Web: (
Twitter: (

British Council in New Zealand

By creating international opportunities for people in the UK and around the world, the British Council helps meet aspirations for a better life. By creating trust, the British Council helps people from the UK and other countries better understand each other and work together to address global challenges. By creating more opportunity and trust, stronger long term relationships are developed for the UK to share and enrich its assets in English, the arts, education and society.

In New Zealand, the British Council achieves this by presenting British art to the NZ public so arts institutions and managers recognise the UK as a leader in new forms of showcasing such as cross-genre works. It seeks to influence the NZ art scene with ethnic diversity in the development of great art and it is working toward wider engagement and understanding about the contribution that ethnic diversity has made to innovation, identity and creativity in UK arts and to the UK creative economy. The British Council also aims to improve understanding of the UK as creative, innovative and relevant. Its programmes achieve this by presenting new works to new audiences – particularly works which showcase the regional and ethnic diversity of Britain.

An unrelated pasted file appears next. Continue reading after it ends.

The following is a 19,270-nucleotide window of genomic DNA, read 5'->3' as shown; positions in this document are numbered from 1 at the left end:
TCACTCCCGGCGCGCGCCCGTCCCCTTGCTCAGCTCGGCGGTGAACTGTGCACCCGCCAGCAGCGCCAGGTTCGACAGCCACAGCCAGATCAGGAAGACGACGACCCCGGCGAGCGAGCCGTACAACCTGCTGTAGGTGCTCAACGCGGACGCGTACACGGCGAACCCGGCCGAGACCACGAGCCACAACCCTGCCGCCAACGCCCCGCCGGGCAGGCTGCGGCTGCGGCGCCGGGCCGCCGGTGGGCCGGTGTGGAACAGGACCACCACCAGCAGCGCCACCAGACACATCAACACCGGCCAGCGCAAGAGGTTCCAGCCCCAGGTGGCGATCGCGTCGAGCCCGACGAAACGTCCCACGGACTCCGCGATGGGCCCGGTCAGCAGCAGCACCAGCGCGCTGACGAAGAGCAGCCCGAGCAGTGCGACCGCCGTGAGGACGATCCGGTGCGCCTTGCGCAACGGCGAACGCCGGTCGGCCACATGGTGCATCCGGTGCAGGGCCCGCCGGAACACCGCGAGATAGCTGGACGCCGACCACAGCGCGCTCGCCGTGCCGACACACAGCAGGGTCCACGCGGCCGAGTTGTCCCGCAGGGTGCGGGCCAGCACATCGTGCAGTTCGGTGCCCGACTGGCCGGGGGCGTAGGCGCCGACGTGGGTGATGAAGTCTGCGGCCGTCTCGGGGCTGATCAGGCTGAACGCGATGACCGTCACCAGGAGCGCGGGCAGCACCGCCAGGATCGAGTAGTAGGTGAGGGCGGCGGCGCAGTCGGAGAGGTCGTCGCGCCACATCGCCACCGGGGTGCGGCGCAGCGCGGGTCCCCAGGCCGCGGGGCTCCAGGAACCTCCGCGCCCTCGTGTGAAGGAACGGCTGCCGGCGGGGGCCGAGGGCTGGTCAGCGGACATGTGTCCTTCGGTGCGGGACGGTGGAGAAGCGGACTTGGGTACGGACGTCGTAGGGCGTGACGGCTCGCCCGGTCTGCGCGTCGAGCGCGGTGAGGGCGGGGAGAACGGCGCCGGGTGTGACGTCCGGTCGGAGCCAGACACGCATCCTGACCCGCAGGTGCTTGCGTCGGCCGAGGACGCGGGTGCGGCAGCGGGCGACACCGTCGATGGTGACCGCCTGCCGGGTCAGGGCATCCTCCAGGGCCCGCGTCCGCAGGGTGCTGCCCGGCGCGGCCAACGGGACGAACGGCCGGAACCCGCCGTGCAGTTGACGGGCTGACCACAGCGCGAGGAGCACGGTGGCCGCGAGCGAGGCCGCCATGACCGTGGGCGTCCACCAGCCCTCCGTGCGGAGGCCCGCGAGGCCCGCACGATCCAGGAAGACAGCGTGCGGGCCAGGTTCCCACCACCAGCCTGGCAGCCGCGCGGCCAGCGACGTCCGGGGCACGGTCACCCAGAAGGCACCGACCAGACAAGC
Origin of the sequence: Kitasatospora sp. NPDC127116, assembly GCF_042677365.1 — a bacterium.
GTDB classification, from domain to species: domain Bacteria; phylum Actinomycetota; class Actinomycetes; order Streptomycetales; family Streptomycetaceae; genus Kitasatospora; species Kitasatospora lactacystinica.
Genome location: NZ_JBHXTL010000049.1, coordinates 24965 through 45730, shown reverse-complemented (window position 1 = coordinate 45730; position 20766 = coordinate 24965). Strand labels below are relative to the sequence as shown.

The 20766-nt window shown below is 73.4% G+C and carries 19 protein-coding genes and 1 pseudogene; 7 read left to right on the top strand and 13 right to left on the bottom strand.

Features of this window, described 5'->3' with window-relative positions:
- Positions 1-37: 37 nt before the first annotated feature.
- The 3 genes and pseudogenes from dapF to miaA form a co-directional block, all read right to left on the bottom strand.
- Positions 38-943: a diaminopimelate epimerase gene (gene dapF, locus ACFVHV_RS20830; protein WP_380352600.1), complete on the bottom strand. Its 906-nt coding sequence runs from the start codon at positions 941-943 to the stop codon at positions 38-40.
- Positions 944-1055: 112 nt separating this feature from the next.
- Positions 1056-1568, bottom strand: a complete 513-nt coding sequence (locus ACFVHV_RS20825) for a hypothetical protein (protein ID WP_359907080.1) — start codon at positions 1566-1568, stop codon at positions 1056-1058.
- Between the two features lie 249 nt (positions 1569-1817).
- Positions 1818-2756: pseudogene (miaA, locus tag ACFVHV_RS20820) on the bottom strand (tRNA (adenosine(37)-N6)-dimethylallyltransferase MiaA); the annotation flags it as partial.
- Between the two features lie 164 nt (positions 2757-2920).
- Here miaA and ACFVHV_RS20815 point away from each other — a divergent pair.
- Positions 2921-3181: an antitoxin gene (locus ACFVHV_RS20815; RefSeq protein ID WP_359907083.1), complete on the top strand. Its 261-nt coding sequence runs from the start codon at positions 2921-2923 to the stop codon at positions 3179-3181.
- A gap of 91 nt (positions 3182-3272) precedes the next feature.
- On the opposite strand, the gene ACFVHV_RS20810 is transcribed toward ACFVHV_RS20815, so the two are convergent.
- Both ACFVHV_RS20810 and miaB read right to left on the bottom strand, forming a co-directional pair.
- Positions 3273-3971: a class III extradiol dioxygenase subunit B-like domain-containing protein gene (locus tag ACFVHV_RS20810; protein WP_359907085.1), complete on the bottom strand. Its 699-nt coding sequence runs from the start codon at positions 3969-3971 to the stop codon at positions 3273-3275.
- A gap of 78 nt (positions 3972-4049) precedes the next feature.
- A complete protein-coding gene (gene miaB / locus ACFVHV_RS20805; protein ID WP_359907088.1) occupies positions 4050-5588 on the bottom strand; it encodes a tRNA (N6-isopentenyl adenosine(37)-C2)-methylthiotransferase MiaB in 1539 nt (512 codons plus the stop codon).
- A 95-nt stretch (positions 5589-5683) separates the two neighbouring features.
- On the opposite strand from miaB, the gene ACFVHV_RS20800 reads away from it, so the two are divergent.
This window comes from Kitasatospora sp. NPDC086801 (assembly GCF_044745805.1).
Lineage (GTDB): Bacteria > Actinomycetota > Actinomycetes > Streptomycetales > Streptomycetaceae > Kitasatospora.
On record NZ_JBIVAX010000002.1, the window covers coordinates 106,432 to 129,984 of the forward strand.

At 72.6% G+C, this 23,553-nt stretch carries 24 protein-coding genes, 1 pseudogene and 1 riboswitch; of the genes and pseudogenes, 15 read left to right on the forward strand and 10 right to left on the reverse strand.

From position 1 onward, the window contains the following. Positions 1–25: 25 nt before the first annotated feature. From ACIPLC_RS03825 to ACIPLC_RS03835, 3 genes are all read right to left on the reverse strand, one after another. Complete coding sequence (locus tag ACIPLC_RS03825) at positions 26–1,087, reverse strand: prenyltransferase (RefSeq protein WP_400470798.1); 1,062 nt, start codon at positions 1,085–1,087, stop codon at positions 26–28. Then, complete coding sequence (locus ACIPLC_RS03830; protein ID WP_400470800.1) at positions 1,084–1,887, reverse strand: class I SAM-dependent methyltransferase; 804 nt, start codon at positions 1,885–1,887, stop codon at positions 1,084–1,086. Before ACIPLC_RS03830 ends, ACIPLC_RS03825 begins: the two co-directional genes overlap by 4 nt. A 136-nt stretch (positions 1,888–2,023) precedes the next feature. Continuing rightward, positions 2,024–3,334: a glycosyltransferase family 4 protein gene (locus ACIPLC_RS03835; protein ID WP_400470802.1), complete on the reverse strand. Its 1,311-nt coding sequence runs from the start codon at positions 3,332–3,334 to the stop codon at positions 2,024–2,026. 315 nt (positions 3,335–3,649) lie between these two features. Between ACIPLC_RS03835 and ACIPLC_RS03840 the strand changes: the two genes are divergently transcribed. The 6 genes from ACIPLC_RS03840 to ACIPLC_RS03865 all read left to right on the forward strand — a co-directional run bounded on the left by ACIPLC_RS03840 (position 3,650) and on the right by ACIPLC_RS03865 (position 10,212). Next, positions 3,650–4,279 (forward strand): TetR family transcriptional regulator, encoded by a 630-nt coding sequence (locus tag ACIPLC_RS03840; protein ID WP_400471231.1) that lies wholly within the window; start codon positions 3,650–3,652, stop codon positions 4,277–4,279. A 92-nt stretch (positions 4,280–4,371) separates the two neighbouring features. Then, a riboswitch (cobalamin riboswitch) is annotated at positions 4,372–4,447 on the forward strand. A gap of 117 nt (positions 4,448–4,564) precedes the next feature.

A second element of the British Council strategy is to support artistic collaborations between UK practitioners and local and regional artists by encouraging local practitioners to look to the UK for innovation in the presentation of public art, interactivity and design. The British Council seeks to have local practice influenced by the UK – particularly by arts experts from the British ethnic communities – and to position the UK as an innovator in the interactivity between artist and audience/viewer through the new collaborative works it supports.